Our Director of Advocacy and Engagement Tom Burke blogs on his experience with Fairthorne YMCA as he tours YMCAs across the UK to mark the launch of Y Care International’s Tools for Recovery campaign to help rebuild lives devastated by Ebola.
Day nine of our Tools for Recovery tour saw Tim and I visit the Fairthorne YMCA Group. One of the larger YMCAs in the UK, the group provides services to children, young people and families across the south – from Dorset to Southampton; Portsmouth to the Isle of Wight. The group have been strong supporters of Y Care International for many years, for example by collaborating on global youth work projects, so it was great to visit them again.
A key theme through the day was the impact of Ebola on family life and especially on children. Our first meeting was at YMCA Winchester Café. Opened in July 2014, the family friendly Café has a wonderful play area for children and we were greeted by the sounds of toddlers playing. The café were donating 20 per cent of income from the day to our Tools for Recovery appeal.
We were joined by YMCA Fairthorne Group trustees as Tim shared his story. The setting inevitably led us all to reflect on the ways Ebola had especially affected young parents and families. Teenage pregnancy is high in Liberia – with teenage women making up more than 11 per cent of all pregnancies every year are from women aged 15 – 19 year-olds. These young mothers – and their children – face stigma and discrimination and can struggle to get healthcare and income they need to survive. Yet, life became even tougher when Ebola struck; these young Mums were often at risk as they lacked access to places to wash in Liberia’s crowded slums.
They were a key group the Liberian YMCA were seeking to reach through their peer education. Sadly, whilst the YMCA mobilised more than 1,600 peer educators to share Ebola prevention education – playing a huge role in making Liberia Ebola free – many of these parents passed away and thousands of children more lost one or more of their parents from Ebola.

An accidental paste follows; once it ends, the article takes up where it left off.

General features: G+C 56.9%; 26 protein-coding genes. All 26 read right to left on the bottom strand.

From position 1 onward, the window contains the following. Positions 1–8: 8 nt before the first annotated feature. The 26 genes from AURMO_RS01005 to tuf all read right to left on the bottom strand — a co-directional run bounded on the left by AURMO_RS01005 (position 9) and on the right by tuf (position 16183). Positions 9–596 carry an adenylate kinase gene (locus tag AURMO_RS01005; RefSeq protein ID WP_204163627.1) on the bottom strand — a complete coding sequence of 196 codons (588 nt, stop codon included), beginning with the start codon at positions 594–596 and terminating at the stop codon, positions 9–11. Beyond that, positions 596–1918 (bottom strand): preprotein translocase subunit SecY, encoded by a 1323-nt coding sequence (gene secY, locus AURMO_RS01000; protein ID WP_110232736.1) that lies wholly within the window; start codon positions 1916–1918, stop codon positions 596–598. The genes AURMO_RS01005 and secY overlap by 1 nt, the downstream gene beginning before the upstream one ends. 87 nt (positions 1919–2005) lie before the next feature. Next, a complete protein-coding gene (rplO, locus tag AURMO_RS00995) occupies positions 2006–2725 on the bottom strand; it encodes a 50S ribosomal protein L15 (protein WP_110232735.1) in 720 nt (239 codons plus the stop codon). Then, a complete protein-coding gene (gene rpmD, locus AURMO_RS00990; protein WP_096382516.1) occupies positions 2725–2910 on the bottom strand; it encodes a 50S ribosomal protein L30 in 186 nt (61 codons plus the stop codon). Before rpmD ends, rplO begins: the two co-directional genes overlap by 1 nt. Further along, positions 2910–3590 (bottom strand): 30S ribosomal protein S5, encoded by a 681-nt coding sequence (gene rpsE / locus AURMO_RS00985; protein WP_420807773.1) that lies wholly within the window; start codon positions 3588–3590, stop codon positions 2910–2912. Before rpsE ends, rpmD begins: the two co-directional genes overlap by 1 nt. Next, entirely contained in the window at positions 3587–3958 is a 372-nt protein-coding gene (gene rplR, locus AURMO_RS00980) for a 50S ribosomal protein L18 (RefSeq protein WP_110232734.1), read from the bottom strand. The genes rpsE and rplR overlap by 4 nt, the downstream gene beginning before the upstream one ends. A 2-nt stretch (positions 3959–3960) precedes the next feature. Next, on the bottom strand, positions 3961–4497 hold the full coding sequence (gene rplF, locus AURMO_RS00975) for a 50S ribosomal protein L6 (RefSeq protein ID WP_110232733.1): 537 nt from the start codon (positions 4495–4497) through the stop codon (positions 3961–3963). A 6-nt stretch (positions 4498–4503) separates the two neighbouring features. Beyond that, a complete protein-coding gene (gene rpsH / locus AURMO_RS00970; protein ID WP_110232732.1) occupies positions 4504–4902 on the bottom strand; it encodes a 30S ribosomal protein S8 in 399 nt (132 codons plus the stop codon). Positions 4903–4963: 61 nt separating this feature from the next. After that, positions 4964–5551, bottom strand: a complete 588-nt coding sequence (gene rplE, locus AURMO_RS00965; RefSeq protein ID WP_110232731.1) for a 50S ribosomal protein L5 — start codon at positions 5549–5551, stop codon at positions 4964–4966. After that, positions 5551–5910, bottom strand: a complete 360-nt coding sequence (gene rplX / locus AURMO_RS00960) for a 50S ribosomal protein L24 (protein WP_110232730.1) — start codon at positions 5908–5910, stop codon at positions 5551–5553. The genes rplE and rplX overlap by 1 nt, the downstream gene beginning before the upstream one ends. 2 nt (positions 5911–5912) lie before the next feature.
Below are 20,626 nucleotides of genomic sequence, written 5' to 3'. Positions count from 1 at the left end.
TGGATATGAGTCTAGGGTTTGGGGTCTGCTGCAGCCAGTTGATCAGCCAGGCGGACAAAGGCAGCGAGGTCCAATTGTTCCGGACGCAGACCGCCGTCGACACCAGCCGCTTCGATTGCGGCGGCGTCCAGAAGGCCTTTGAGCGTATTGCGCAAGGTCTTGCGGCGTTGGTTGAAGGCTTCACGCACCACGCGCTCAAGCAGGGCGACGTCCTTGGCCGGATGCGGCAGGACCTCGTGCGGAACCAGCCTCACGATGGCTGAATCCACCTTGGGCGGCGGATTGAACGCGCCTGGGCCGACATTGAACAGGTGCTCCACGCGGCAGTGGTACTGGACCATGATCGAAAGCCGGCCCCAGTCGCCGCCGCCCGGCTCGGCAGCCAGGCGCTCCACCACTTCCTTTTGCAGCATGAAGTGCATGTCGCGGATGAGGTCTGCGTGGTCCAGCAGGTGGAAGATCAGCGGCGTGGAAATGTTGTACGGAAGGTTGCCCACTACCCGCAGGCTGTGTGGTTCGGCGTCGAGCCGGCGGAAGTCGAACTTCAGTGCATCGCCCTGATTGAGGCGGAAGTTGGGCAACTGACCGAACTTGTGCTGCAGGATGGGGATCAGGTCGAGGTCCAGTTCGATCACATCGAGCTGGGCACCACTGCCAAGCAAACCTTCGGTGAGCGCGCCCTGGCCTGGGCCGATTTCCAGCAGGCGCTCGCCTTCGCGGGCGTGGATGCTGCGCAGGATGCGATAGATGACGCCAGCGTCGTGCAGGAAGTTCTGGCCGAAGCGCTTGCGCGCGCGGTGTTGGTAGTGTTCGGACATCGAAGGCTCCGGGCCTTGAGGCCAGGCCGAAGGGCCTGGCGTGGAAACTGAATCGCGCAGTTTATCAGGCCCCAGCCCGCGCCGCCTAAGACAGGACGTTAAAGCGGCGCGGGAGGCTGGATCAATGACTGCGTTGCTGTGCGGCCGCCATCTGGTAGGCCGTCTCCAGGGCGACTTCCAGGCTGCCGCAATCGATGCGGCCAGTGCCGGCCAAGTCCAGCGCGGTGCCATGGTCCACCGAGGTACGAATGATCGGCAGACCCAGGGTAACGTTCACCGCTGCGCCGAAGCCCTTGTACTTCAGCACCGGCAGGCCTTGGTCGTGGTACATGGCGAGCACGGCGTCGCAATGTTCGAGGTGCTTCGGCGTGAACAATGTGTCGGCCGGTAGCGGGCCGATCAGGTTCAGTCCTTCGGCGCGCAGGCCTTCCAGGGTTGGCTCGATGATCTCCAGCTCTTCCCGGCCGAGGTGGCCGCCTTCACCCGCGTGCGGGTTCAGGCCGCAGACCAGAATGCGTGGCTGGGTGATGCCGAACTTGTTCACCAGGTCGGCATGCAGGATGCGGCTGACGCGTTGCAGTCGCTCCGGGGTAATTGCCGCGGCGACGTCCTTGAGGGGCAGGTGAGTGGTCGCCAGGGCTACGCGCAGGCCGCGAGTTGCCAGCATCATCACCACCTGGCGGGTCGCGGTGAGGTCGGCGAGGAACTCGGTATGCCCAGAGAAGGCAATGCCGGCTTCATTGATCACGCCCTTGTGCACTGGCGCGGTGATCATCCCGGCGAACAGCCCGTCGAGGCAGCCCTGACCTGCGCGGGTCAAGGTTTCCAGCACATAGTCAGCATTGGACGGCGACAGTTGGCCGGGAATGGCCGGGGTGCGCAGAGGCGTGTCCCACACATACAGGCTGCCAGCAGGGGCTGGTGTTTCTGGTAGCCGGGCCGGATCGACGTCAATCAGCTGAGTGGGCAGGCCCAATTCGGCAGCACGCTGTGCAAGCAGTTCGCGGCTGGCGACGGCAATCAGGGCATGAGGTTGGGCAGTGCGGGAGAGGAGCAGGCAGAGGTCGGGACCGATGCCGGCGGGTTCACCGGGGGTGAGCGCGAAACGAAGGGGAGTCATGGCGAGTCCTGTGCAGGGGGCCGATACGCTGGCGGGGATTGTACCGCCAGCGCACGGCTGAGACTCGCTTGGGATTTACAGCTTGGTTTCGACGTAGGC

These children were in our mind as later that afternoon we visited Fairthorne Manor – a large outdoor education centre. The bustling space was filled with hundreds of children on end of term school trips. As we toured the site we saw children laughing and making life shaping memories as they went rock climbing; zoomed down zip-wires and paddled in canoes. Me and Tim spoke to them before their dinner – the group I was most anxious of speaking to on the tour! We briefly explained about what Ebola was and how it affected children in Liberia; especially when parents were worried to even touch their own children.
Whilst heart-warming to see the ways that Fairthorne was bringing joy to these children; it sits in in sharp contrast to the experience of children in Liberia right now. Many orphaned and living in make shift care centres or being placed with relatives and wider families. Traumatised as they have lost those closest to them; they are having to move homes and often communities. Their wider families or adoptive parents struggle to get by with an additional mouth to feed at a time when the economy is fragile.
Our Tools for Recovery campaign will help young people in these communities. From the young Mum struggling to get by as the economy restarts to the family taking in an orphaned relative. By providing the tools they need to rebuild lives; we can ensure that these children get a chance at a better life. Children are incredibly resilient and with the right support they can thrive – but that needs the help of people like and you.